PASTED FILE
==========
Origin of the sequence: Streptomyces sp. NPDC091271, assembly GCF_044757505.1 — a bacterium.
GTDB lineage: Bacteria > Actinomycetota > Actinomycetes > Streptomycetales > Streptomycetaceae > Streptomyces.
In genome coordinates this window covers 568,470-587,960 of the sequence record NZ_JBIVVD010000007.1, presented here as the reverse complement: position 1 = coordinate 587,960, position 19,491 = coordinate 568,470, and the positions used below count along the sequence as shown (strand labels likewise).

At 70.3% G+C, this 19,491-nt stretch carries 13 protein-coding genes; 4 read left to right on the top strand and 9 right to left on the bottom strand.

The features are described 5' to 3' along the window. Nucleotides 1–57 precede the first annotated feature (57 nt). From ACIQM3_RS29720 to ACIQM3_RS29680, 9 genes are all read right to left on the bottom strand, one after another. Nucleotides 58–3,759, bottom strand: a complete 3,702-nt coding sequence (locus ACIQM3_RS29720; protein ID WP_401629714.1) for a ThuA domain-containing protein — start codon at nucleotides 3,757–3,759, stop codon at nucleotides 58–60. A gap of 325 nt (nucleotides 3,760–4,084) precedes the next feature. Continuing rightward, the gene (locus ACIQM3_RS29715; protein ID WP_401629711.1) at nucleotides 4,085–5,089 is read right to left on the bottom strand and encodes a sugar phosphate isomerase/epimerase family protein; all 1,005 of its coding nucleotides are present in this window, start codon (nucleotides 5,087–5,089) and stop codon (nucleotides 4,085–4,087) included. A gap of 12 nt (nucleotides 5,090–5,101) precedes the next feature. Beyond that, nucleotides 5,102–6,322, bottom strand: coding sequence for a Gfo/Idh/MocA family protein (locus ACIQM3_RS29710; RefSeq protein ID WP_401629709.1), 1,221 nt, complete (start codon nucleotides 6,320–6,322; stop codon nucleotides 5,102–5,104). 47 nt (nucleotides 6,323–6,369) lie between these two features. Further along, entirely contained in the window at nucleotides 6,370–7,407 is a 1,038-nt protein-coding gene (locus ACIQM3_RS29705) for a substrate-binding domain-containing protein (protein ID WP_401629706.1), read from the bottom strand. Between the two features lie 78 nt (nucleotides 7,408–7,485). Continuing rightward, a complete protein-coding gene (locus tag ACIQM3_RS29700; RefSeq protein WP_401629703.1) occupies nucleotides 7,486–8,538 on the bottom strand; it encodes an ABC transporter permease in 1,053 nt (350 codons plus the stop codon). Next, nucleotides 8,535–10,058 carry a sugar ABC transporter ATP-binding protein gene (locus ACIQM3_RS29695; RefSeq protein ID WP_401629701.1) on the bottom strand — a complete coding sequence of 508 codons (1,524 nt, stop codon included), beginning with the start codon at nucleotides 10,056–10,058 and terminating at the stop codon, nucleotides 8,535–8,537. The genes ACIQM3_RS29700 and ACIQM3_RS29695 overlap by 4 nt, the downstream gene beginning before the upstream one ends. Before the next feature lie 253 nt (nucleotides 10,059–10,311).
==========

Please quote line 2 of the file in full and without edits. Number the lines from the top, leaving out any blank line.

GTDB lineage: Bacteria > Actinomycetota > Actinomycetes > Streptomycetales > Streptomycetaceae > Streptomyces.